A new U.S. poll
has found that 51 percent of Americans have a favorable view of Russia and just 2 percent consider Moscow to be Washington's "archenemy."
The assessment flies in the face of Republican presidential candidate Mitt Romney's recent assertion that Russia is America's "No. 1 geopolitical foe." But that's getting ahead of the story.
Rewind to March 26, when a private comment made by President Barack Obama to Russian President Dmitry Medvedev was accidentally heard on an open microphone
at the Nuclear Security Summit in Seoul. Obama told Medvedev that he was confident Moscow and Washington's differences on missile defense could be solved, but not until after November's presidential election.
Obama told Medvedev, "On all these issues, but particularly missile defense, this can be solved, but it's important for [President-elect Vladimir Putin] to give me space." Then he and Medvedev had this exchange:
Obama: "This is my last election. After my election, I have more flexibility."
Medvedev: "I understand. I will transmit this information to Vladimir."
You could have put an egg timer on how long it took Romney, Obama's likely rival for the White House, to jump in. In an interview with CNN
, he raised alarm about Obama's comments:
"What [Obama] did both on nuclear weaponry already, and the new START treaty, as well as his decision to withdraw missile defense sites from Poland and then reduce our missile defense sites in Alaska from the original plan – these are very unfortunate developments. And if he's planning on doing more and suggests to Russia that he has things he's willing to do with them he's not willing to tell the American people – this is to Russia, this is without question our No. 1 geopolitical foe; they fight every cause for the world's worst actors -- the idea that he has some more flexibility in mind for Russia is very, very troubling, indeed."
Medvedev couldn't leave that unanswered. At a news conference at the end of the security summit in Seoul, he took the rare step of commenting on U.S. domestic politics.
"Regarding ideological clichés, every time this or that side uses phrases like 'Enemy No. 1,' this always alarms me," he said. "This smells of Hollywood…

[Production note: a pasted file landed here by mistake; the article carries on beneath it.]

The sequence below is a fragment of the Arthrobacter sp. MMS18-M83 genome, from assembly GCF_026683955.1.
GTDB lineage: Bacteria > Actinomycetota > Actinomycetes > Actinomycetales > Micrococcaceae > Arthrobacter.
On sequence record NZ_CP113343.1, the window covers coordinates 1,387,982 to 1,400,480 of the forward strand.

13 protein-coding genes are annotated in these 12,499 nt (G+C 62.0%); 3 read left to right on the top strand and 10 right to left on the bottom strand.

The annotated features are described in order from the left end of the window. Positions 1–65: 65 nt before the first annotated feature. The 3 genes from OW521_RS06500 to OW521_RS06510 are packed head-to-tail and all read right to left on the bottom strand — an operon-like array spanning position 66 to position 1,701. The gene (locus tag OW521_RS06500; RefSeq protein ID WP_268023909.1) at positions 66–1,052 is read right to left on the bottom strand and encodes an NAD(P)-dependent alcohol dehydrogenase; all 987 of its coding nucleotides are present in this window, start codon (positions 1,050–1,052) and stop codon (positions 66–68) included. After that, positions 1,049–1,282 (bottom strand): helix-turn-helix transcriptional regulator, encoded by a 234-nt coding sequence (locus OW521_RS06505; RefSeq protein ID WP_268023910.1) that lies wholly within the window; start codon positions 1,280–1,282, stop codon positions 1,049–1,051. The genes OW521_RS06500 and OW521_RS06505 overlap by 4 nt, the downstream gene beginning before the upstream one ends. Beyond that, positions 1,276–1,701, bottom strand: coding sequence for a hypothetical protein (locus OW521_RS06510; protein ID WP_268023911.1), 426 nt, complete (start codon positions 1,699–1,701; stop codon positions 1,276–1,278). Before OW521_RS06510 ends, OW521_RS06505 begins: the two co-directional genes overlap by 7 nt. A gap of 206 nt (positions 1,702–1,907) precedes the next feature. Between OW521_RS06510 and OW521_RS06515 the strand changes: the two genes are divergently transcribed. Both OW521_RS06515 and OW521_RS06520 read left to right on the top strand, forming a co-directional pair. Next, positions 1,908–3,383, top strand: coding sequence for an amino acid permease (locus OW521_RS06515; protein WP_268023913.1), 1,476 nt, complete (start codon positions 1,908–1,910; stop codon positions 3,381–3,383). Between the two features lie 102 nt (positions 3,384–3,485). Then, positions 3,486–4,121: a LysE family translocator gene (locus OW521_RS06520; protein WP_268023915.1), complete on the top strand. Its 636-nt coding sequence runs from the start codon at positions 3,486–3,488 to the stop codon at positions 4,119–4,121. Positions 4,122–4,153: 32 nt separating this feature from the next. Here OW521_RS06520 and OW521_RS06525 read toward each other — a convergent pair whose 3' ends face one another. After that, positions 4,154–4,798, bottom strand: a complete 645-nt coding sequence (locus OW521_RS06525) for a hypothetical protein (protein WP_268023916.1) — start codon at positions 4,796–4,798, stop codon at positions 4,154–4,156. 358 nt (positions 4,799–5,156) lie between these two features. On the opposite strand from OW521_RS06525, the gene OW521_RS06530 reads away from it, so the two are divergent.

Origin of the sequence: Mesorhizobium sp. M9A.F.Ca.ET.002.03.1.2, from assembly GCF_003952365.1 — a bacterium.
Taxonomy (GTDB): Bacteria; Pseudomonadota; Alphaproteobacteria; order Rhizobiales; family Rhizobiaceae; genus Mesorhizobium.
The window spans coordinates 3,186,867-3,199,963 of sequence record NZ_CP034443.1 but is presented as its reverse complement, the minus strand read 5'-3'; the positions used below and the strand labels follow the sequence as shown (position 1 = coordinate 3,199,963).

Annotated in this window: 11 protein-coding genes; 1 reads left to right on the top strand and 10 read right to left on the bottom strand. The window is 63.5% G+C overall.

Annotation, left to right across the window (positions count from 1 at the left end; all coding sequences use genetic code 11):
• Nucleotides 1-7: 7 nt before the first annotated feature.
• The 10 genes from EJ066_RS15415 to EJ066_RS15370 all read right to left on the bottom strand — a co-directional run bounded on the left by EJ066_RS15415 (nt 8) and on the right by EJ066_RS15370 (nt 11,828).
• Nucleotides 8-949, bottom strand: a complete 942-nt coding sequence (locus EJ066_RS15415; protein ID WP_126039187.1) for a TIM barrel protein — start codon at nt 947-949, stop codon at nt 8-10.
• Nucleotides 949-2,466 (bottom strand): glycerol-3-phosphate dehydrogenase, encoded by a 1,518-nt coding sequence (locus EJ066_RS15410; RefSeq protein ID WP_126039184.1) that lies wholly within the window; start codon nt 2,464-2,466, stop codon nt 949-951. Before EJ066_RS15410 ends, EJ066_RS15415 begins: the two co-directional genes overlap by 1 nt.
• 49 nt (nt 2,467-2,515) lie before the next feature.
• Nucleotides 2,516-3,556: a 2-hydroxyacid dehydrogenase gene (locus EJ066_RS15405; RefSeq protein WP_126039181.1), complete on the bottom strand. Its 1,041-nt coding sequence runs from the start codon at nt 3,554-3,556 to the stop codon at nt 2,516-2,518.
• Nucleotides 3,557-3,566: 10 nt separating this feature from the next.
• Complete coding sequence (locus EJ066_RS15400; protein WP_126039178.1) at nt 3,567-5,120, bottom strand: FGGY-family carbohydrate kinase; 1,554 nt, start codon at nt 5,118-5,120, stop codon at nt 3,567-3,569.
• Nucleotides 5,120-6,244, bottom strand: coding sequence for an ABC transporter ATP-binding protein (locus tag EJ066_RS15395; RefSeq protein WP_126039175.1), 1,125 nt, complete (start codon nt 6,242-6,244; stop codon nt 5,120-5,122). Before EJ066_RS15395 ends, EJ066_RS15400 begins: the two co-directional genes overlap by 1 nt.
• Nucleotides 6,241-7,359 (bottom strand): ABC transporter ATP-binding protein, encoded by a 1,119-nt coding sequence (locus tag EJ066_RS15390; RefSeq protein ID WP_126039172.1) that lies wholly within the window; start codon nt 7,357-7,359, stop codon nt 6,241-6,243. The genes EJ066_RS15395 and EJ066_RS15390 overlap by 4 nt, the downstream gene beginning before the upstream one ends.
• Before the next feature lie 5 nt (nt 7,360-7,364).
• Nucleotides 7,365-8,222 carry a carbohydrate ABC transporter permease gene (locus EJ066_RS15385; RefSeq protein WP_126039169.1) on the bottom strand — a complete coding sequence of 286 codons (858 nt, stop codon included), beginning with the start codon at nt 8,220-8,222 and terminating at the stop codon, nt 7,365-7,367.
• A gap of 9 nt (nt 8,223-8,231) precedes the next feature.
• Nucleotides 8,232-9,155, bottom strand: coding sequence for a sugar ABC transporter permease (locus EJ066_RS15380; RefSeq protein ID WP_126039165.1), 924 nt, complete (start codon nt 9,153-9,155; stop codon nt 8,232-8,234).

"I would make at least two recommendations to all U.S. presidential candidates, including [Mitt Romney]," Medvedev continued. "First of all, they need to apply reason and use their heads when phrasing their positions -- sometimes it doesn't harm a presidential candidate to do that. And secondly, check their watches from time to time because it's 2012 now, not the mid-1970s."
Would Romney take that sitting down? Only long enough to dash off a piece for the "Foreign Policy" website
that said, in part, "It is not an accident that Mr. Medvedev is now busy attacking me. The Russians clearly prefer to do business with the current incumbent of the White House."
The Russian newspaper "Pravda" quickly parried with its own piece
, headlined, "Mitt Romney: Out-Of-Touch, Out-Of-Date, Unelectable." Here's how it begins:
"Electing Mitt Romney as the next president of the United States of America would be like appointing a serial pedophile as a kindergarten teacher, a rapist as a janitor at a girls' dormitory, or a psychopath with a fixation on knives as a kitchen hand. His comments on Russia are a puerile attempt at making the grand stage and boy, did he blow it..."
You can imagine how it continues, but highlights include calling Romney a "foul-mouthed, big-headed oaf," "a pea-brained, pith-headed simpleton with too much testosterone and too little common sense," and "a foul-mouthed guttersnipe."
But let's remember where all this started: with Romney trying to ping Obama on his foreign policy in his quest to win the White House. The tetchy back and forth between Romney and the Russians may be fun to watch, but it doesn't shine much light on what Romney's foreign policy would be if he were U.S. president.
Enter Obama's foreign policy and military advisory team. Clapping their hands like a cross school mistress trying to bring order to a chaotic classroom, 18 of them sent a letter to their counterparts on Romney's campaign
via "Foreign Policy's" website, saying they wanted to "put the record straight" about Obama's record.
They asked for details on how Romney's policy would differ from Obama's on Russia, Iran, Afghanistan, Israel, Cuba, and Iraq, and concluded, "We look forward to your responses on these specific issues."
So are we. This is getting good.
-- Heather Maher